EasyJet To Use 3D Printing, Drones, Mobile Apps & More for Better Workflow, Happier Passengers


Share this Article

easyJet  Innovations event at Milan Malpensa Airport,Italy. 3D airplane part and printer.

If you’ve ever been stuck on a runway for an hour or two–or even miserably more–while a last-minute part was replaced on your plane, or perhaps have been left waiting in an airport hub for hours, you probably sometimes just consider abandoning airlines altogether. Airlines are well aware of the hassles passengers undergo at times, as well as the intense and ever-growing competition in their marketplace.

easyjet2EasyJet is turning to the latest innovations and technological savvy as the key to drawing more passengers, and gaining their ongoing loyalty. Turning to a growing list of exciting ways to make processes more streamlined for their passengers, EasyJet is employing progressive technology to make some very modern changes.

While some of the action will be happening behind the scenes, such as the use of 3D printing for parts and drones for maintenance, the airline hopes that by making their flights as trouble-free as possible in terms of speed and expediency, passengers will end their journeys without complaints of hassle, long waits, and hold-ups in the airport or on the runway, but instead with positive reports of cool apps, and streamlined processes for departures and arrivals.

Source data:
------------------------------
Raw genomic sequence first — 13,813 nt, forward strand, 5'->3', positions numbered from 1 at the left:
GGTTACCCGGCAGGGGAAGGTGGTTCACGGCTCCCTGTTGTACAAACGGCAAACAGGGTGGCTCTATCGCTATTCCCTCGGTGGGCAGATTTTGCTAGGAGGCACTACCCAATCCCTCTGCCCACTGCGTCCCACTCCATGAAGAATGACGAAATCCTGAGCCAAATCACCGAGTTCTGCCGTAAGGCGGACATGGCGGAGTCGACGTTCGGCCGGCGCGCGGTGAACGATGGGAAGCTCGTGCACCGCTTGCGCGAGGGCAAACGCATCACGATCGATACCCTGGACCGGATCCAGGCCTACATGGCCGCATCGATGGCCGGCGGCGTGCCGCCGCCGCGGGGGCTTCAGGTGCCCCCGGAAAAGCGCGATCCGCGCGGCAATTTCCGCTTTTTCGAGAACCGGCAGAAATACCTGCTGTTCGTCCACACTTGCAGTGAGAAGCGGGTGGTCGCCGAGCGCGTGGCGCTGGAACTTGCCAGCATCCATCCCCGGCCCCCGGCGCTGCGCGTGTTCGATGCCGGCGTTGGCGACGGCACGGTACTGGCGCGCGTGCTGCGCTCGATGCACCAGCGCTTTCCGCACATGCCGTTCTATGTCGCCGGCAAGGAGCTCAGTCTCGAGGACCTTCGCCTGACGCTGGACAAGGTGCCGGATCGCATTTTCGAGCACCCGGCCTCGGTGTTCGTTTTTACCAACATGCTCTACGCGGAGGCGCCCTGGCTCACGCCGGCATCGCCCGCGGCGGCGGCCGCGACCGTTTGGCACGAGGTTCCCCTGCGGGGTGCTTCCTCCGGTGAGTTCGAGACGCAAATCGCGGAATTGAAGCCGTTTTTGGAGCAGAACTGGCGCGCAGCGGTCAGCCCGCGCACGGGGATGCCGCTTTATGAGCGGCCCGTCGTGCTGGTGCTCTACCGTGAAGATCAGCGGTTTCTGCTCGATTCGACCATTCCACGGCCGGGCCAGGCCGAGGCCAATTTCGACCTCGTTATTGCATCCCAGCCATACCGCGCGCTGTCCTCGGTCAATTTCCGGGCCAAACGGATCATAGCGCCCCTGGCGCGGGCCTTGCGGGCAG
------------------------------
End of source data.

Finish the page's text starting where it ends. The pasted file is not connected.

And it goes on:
“Easyjet has always been pioneering,” said Easyjet chief executive Carolyn McCall. “ We revolutionised travel in Europe enabling people to fly to more places more cheaply than before. From our birth almost 20 years ago we have innovated from selling through the web and more recent moves like introducing allocated seating.”

With the use of 3D printing, EasyJet hopes to cut down on hours spent and delays forced due to parts replacement. The technology should be of vital importance in providing replacements both quickly and affordably for plastic parts like arm rests. That may pave the way for 3D printing a multitude of different cabin parts.


3D printing for jet engine parts is already well underway in the aerospace industry, as the technology has proven itself as an invaluable source for allowing companies to produce higher quality parts at higher efficiency and production rates, with a lower bottom line. That’s an obvious win-win for everyone involved from beginning to end, and EasyJet plans to take advantage of this new and highly beneficial manufacturing revolution, having confirmed that they have already ordered 3D printed fuel nozzles and fan blades for jet engines coming down the production line.

Also in the works for further revolutionizing workflow at EasyJet is the use of unmanned drones for expediency in inspections and routine tasks. The technology is expected be in use at European locations over the next year.